She left her heart in ‘Frisco
She left her room in a mess
She left her hat in the disco
She never left her address
When I first posted a Dead Kennedys’ track on this blog (Let’s Lynch the Landlord, here), I promised that, in due course, I would also post the band’s definitive reading of the theme tune from the 1950s/1960s cowboy series Rawhide.
The show, itself, ran from January 9th 1959 to January 4th 1966 and starred Clint Eastwood and Eric Fleming. As we approach the, errr, 49th anniversary of the end of Rawhide (or, indeed, as we approach the, errr, 56th anniversary of its beginning), what better way to commemorate the landmark(s) than for me to finally keep my blogging promise of, errr, 3 and a half years ago? Truth be told, rarely a day goes by without one or other of my keen followers remarking that it’s been a long time since my earlier commitment (you know who you are sir!).
Anyway, the Dead Kennedys manage to pull off one of the great cover versions – released in 1981 on their era defining In God We Trust EP.
See below for the original track and then some remarkable live footage from the studio as Jello Biafra and the boys achieve punk rock perfection.
An extraordinary record.
Pere Ubu’s debut single released in 1975 was years ahead of its time.
Posted today on the 73rd anniversary of Pearl Harbour because “30 seconds …” is about the U.S. Army Air Force’s Doolittle raid on Tokyo in April 1942. The aim of the raid was to demonstrate that Japan, itself, was vulnerable to American air attack and it served as retaliation for the attack on Hawaii.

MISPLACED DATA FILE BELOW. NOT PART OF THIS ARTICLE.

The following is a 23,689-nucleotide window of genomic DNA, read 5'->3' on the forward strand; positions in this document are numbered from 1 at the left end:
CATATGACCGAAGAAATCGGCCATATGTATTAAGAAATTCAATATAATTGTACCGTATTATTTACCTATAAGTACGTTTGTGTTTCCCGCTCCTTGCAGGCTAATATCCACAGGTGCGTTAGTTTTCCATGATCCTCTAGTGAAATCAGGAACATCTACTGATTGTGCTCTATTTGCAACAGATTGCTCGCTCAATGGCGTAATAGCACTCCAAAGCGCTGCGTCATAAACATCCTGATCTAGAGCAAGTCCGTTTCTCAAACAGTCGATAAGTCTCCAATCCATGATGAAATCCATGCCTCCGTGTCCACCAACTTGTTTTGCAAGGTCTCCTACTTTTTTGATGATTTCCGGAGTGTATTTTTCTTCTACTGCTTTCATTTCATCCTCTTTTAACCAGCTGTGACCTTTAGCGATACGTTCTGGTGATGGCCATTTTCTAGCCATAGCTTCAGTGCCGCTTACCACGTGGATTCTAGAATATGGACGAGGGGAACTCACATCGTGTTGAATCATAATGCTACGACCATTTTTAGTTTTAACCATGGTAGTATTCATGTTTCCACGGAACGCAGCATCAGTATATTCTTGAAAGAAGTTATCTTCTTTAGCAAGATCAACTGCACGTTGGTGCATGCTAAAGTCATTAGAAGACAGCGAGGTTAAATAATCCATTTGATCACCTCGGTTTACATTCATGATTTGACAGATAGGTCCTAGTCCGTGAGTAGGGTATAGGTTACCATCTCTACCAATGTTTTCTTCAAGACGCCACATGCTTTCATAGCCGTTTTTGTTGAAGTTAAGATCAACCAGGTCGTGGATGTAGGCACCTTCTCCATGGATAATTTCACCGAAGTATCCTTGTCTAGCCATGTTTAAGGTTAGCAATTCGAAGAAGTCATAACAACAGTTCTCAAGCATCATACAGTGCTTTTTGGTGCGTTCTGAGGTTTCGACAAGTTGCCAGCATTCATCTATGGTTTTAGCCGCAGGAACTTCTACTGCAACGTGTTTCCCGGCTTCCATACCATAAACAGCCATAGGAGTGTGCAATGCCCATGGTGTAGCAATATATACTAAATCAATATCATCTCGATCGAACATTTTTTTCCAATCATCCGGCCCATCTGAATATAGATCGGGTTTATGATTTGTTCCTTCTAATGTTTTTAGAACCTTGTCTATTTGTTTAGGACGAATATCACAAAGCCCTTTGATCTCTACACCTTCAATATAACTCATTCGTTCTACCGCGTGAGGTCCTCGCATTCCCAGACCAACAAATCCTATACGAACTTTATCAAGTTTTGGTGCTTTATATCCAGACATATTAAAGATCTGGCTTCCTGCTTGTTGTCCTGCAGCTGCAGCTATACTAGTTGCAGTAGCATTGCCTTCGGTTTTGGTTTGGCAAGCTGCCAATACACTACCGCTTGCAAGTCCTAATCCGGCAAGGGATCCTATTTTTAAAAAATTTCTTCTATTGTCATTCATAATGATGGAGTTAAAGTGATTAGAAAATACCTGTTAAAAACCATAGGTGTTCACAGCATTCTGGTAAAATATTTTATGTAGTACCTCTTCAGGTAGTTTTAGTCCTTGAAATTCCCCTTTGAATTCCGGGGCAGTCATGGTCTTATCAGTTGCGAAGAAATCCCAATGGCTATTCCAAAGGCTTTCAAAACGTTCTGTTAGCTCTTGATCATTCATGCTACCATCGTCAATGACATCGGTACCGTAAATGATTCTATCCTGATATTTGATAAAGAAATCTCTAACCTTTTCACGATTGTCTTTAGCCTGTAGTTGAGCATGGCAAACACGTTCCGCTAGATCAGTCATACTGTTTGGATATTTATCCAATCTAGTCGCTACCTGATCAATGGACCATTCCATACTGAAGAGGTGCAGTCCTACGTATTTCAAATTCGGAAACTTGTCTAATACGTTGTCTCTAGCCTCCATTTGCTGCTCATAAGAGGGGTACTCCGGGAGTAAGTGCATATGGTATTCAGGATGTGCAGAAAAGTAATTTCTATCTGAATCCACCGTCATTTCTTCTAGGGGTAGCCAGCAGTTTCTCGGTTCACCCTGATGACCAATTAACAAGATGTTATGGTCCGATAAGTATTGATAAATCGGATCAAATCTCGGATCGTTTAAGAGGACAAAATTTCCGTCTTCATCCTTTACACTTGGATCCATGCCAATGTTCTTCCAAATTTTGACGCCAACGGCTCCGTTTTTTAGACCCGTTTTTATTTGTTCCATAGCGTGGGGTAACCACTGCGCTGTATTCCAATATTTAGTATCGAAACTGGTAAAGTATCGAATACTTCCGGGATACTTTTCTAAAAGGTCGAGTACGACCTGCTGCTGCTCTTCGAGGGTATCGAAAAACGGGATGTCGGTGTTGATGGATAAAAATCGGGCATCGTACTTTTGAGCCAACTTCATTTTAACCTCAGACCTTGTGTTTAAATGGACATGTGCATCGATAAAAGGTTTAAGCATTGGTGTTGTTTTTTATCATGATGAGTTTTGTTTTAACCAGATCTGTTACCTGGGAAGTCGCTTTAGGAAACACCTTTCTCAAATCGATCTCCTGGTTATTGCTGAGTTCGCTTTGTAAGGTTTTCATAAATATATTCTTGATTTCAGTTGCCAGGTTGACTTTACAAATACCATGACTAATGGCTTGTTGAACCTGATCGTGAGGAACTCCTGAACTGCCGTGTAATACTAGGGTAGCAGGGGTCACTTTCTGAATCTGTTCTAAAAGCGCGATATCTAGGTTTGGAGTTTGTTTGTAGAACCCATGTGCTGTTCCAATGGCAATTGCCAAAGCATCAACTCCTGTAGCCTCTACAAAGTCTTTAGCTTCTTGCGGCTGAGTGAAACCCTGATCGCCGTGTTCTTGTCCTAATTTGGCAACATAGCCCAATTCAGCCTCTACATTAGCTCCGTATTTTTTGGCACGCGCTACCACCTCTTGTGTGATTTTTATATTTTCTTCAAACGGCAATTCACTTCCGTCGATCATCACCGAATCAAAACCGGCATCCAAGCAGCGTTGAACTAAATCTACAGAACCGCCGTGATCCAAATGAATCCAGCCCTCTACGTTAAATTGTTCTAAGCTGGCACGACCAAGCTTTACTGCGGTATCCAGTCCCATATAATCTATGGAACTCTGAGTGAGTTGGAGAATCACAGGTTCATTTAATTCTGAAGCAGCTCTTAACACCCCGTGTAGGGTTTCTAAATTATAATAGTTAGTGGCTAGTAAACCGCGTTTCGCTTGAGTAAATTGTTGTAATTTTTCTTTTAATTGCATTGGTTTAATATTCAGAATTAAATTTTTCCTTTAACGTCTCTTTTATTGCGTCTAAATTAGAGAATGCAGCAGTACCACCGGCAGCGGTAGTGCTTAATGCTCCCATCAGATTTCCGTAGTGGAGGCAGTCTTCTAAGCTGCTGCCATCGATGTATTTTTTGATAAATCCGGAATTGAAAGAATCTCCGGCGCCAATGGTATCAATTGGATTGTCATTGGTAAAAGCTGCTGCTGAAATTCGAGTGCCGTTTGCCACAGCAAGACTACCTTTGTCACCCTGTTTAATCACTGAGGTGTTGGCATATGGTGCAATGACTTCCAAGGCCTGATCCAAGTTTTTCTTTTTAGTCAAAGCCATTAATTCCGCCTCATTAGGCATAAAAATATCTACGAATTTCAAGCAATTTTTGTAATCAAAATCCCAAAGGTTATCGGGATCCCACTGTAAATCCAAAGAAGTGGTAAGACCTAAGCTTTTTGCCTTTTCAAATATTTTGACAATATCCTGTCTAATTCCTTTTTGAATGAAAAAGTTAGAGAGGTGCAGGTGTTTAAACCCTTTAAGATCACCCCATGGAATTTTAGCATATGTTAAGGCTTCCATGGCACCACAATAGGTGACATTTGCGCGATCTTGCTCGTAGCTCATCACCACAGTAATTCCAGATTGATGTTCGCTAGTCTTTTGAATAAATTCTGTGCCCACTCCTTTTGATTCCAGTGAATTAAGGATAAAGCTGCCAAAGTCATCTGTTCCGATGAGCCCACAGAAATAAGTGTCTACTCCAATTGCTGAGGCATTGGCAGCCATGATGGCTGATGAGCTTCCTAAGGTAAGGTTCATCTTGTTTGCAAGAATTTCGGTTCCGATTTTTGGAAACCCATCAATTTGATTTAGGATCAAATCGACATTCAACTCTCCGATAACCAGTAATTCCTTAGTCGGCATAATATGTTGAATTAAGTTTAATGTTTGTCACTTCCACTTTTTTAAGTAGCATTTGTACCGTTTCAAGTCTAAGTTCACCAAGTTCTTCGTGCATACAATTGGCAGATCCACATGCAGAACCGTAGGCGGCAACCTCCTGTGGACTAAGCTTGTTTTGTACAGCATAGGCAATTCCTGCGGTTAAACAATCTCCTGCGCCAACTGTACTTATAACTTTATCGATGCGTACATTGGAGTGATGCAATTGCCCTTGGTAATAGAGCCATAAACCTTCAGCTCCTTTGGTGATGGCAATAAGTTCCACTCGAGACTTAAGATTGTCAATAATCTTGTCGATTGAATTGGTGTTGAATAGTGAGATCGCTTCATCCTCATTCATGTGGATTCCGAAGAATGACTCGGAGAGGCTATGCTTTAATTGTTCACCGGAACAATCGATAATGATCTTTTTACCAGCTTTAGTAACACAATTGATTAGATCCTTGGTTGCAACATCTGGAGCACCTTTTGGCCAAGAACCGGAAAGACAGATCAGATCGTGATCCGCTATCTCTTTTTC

Sixteen U.S. Army Air Forces B-25B bombers were launched without fighter escort from the USS Hornet; each with a crew of five men. The plan called for them to bomb military targets in Japan, and to continue westward to land in China—landing a medium bomber on Hornet was impossible. Fifteen of the aircraft reached China, and the other one landed in the Soviet Union. All but three of the crew survived, but all the aircraft were lost.
The lyrics and then the track, below.
Flew off early in the haze of dawn
In a metal dragon locked in time
Skimming waves of an underground sea
In some kind of a dream world fantasy
Sun a hot circle on a canopy
’25 a racing blot on a bright green sea
Ahead, the dim blur of an alien land
Time to give ourselves to strange gods’ hands
Dark flak spiders bursting in the sky
Reaching twisted claws on every side
No place to run, no place to hide
No turning back on a suicide ride
Toy city streets crawling through my sights
Sprouting clumps of mushrooms like a world surreal
This dream won’t ever seem to end
And time seems like it’ll never begin
And a one way ride
And no place to hide
30 seconds over Tokyo
John Otway and Wild Willy Barratt – Beware Of The Flowers (Cos I’m Sure They’re Going To Get You Yeh!) (1977)
In 1979, the compilation LP “20 of Another Kind” was a staple on our school bus. I have already posted Patrik Fitzgerald’s stone cold classic “Irrelevant Battles” from the LP here.
Otway and Barratt’s “Beware of the Flowers …”, etc, was always a favourite – not least for the killer fuzz guitar and a “so dumb, it’s clever” chorus. In recent years, the tenacious Otway has continued to perform this live to, no doubt, increasing bafflement among fans of all generations.
This was actually the B-Side of the classic “Really Free” single released in 1977. Folk punk comes no better.